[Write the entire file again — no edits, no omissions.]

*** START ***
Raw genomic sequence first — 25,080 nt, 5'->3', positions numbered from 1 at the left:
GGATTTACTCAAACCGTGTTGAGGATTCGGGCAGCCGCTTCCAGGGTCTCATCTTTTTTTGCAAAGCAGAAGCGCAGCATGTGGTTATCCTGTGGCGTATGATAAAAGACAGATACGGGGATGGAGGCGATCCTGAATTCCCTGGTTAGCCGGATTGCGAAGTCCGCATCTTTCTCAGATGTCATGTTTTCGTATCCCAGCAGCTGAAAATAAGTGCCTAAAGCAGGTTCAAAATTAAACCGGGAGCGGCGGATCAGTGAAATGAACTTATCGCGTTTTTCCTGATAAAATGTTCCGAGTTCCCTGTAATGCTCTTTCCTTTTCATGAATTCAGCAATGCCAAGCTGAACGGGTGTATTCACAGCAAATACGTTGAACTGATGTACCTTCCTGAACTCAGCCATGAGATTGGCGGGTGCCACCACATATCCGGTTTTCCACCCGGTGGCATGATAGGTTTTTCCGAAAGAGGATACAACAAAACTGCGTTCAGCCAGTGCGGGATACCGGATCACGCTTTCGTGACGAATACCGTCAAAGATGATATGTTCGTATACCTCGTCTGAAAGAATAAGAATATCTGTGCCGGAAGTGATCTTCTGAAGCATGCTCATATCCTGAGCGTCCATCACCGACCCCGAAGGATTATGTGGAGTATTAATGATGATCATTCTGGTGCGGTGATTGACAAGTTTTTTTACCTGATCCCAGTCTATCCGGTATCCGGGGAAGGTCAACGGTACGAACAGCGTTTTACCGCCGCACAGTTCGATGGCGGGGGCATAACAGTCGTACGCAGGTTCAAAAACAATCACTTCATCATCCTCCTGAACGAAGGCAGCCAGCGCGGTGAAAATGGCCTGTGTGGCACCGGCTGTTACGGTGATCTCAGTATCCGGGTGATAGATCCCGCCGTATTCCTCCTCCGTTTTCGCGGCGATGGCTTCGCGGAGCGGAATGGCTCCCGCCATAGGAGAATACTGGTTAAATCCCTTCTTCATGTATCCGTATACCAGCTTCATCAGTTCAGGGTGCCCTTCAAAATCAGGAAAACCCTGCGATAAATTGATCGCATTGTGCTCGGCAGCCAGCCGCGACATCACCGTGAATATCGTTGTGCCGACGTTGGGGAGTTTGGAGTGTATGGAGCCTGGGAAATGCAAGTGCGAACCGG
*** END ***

Raw genomic sequence first — 25,080 nt, 5'->3', positions numbered from 1 at the left:
GGATTTACTCAAACCGTGTTGAGGATTCGGGCAGCCGCTTCCAGGGTCTCATCTTTTTTTGCAAAGCAGAAGCGCAGCATGTGGTTATCCTGTGGCGTATGATAAAAGACAGATACGGGGATGGAGGCGATCCTGAATTCCCTGGTTAGCCGGATTGCGAAGTCCGCATCTTTCTCAGATGTCATGTTTTCGTATCCCAGCAGCTGAAAATAAGTGCCTAAAGCAGGTTCAAAATTAAACCGGGAGCGGCGGATCAGTGAAATGAACTTATCGCGTTTTTCCTGATAAAATGTTCCGAGTTCCCTGTAATGCTCTTTCCTTTTCATGAATTCAGCAATGCCAAGCTGAACGGGTGTATTCACAGCAAATACGTTGAACTGATGTACCTTCCTGAACTCAGCCATGAGATTGGCGGGTGCCACCACATATCCGGTTTTCCACCCGGTGGCATGATAGGTTTTTCCGAAAGAGGATACAACAAAACTGCGTTCAGCCAGTGCGGGATACCGGATCACGCTTTCGTGACGAATACCGTCAAAGATGATATGTTCGTATACCTCGTCTGAAAGAATAAGAATATCTGTGCCGGAAGTGATCTTCTGAAGCATGCTCATATCCTGAGCGTCCATCACCGACCCCGAAGGATTATGTGGAGTATTAATGATGATCATTCTGGTGCGGTGATTGACAAGTTTTTTTACCTGATCCCAGTCTATCCGGTATCCGGGGAAGGTCAACGGTACGAACAGCGTTTTACCGCCGCACAGTTCGATGGCGGGGGCATAACAGTCGTACGCAGGTTCAAAAACAATCACTTCATCATCCTCCTGAACGAAGGCAGCCAGCGCGGTGAAAATGGCCTGTGTGGCACCGGCTGTTACGGTGATCTCAGTATCCGGGTGATAGATCCCGCCGTATTCCTCCTCCGTTTTCGCGGCGATGGCTTCGCGGAGCGGAATGGCTCCCGCCATAGGAGAATACTGGTTAAATCCCTTCTTCATGTATCCGTATACCAGCTTCATCAGTTCAGGGTGCCCTTCAAAATCAGGAAAACCCTGCGATAAATTGATCGCATTGTGCTCGGCAGCCAGCCGCGACATCACCGTGAATATCGTTGTGCCGACGTTGGGGAGTTTGGAGTGTATGGAGCCTGGGAAATGCAAGTGCGAACCGG